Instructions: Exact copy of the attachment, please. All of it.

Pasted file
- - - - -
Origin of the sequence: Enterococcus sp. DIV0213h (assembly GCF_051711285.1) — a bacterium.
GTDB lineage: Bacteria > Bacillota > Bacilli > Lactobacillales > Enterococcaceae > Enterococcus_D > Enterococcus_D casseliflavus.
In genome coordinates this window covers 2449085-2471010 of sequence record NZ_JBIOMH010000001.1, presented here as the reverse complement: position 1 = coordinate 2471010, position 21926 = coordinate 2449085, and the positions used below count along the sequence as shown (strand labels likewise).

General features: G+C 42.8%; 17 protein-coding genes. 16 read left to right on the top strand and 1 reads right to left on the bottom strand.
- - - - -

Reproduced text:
Origin of the sequence: Enterococcus sp. DIV0213h (assembly GCF_051711285.1) — a bacterium.
GTDB lineage: Bacteria > Bacillota > Bacilli > Lactobacillales > Enterococcaceae > Enterococcus_D > Enterococcus_D casseliflavus.
In genome coordinates this window covers 2449085-2471010 of sequence record NZ_JBIOMH010000001.1, presented here as the reverse complement: position 1 = coordinate 2471010, position 21926 = coordinate 2449085, and the positions used below count along the sequence as shown (strand labels likewise).

General features: G+C 42.8%; 17 protein-coding genes. 16 read left to right on the top strand and 1 reads right to left on the bottom strand.